States Face a Wide Range of Cybersecurity Challenges
According to the survey, these are the top security measures established or reinforced by CISOs during the pandemic:
- Safeguard teleconferencing and videoconferencing
- Establish secure work connections with MFA
- Provide guidance on phishing and disinformation campaigns
- Update continuity of operations plans
- Provide continuous guidance on COVID-19 scams
At a Wednesday panel about the survey during the NASCIO annual conference, speakers agreed that COVID-19 has challenged continuity and amplified gaps in cybersecurity
Discouraging the use of shadow IT has been a challenge, said North Carolina State Chief Risk Officer Maria Thompson, whose state follows a decentralized cybersecurity governance model.
“We found ourselves being more educators, not just on cyber awareness principles but also on approved solutions and the policies around them,” Thompson said. Workers may not see the perils of innocently using a personal application to support an official conference, for example.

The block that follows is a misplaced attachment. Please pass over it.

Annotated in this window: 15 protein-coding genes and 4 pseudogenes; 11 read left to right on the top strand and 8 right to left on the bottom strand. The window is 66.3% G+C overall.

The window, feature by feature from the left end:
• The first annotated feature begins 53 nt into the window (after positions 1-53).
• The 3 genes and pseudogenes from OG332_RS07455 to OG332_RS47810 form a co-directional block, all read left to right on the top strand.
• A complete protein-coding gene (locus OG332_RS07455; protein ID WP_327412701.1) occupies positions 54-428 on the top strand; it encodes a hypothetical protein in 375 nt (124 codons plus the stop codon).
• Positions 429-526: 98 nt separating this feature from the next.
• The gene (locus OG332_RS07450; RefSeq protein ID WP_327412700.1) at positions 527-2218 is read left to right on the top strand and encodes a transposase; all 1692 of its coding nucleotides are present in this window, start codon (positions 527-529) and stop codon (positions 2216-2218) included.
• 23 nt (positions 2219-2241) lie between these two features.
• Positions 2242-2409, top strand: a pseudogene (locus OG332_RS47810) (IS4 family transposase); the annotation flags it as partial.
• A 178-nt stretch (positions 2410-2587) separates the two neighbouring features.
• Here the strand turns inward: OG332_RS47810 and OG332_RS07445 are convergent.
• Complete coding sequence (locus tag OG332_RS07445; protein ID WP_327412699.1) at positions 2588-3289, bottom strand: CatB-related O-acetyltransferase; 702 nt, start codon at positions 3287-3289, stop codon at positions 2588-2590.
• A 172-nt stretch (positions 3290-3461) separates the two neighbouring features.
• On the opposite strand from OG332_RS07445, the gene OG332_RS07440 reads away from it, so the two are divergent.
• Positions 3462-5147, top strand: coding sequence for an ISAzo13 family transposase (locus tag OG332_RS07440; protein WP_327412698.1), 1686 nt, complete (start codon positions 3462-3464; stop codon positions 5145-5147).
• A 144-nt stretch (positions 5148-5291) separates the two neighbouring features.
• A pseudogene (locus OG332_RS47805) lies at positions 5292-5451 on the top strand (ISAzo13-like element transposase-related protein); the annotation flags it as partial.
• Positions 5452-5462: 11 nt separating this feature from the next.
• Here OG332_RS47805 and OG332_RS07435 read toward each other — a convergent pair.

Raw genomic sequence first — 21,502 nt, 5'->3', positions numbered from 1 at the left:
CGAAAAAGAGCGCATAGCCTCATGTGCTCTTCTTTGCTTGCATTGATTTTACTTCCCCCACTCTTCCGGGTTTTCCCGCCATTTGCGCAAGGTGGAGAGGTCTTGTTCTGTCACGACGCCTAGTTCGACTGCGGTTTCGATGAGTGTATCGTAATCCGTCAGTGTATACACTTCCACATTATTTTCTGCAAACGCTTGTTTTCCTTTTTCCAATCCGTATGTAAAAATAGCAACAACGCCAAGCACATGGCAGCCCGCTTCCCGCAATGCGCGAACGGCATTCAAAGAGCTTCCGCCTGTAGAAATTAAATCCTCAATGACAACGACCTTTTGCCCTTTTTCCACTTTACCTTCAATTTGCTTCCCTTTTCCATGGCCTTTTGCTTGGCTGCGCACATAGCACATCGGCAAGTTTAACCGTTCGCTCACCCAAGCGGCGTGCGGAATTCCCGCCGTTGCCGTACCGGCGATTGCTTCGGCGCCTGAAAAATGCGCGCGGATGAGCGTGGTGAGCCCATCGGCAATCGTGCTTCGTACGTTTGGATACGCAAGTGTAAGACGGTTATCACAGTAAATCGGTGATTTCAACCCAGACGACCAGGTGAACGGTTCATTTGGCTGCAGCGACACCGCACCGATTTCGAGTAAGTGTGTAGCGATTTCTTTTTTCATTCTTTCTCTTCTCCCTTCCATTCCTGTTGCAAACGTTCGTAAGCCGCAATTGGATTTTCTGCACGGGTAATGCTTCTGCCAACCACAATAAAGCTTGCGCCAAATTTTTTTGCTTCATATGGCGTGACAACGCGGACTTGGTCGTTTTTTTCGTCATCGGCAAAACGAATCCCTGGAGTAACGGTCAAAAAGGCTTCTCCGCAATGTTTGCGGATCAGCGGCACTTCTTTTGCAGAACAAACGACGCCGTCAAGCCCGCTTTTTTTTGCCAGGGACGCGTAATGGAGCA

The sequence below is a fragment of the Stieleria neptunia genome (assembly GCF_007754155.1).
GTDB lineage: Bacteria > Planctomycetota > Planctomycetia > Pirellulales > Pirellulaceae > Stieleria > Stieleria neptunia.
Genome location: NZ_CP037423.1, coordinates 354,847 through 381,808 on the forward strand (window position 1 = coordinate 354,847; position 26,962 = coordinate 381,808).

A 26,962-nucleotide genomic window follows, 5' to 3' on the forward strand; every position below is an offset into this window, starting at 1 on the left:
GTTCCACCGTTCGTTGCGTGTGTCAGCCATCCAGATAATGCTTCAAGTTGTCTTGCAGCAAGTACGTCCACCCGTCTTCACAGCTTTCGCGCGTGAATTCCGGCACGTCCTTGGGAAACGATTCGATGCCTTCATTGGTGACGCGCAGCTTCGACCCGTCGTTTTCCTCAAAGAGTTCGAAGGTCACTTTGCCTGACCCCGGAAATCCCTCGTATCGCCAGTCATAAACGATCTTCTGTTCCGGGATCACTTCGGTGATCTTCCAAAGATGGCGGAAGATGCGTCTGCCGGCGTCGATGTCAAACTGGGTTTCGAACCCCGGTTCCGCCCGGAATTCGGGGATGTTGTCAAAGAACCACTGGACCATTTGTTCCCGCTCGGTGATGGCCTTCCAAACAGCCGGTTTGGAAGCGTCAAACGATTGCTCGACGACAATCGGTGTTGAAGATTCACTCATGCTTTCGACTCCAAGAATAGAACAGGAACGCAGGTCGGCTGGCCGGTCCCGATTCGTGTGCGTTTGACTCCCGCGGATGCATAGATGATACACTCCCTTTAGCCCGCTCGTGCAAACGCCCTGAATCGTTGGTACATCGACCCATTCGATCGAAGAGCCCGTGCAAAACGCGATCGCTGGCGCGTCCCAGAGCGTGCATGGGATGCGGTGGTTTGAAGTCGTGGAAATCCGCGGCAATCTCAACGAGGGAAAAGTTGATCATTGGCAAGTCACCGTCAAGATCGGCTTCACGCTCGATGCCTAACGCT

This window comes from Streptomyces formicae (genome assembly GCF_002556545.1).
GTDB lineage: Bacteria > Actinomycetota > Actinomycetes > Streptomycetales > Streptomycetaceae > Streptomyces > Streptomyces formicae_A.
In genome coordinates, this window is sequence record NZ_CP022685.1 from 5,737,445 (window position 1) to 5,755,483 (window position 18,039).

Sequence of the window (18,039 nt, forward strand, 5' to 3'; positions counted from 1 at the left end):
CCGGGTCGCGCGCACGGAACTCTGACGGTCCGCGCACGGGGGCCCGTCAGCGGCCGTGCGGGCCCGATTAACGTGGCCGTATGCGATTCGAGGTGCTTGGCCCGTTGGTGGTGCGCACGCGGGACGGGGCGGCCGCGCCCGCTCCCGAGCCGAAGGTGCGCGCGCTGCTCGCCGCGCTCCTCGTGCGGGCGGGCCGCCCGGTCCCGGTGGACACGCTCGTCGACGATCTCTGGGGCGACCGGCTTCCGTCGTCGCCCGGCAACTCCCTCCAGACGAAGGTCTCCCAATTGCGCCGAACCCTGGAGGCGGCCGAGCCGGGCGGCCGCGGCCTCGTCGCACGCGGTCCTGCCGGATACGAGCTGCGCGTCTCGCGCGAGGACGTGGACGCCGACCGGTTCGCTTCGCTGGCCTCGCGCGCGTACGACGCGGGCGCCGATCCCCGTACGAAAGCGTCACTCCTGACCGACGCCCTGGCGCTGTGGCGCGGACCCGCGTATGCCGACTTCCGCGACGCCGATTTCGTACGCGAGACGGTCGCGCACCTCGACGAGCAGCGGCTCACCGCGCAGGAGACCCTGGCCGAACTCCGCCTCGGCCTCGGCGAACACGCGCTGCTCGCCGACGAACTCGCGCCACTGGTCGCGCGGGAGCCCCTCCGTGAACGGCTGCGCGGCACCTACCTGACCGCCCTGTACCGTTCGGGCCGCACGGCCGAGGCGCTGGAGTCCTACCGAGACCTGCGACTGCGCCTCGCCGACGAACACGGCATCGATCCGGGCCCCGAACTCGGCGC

Colorado CISO Debbi Blyth said the pandemic has required more technical support from her agency, which has centralized cybersecurity governance across state agencies.
“In Colorado, we had to spin up our VPN from 10,000 concurrent sessions to 30,000 concurrent sessions. We did that over a weekend,” Blyth said.
Employees working from home also prompted Colorado to devise a new way to patch its systems. Previously, the state IT agency pushed patches out over the VPN, which worked because the state assumed users would receive the updates while connected in their offices. But now, employees who aren't connected to the VPN all of the time may miss vital patches. This spurred the state to develop a new approach to patch management, Blyth said.
Moreover, states may hire new employees during the pandemic who have never used state IT networks, said Deloitte Principal Srini Subramanian, a co-author of the 2020 cybersecurity survey.
“There are workers, like contract tracers, who have never been state workers before and have never set foot in a state facility, yet they require access to state systems,” Subramanian said. These workers require immediate IT orientation and training.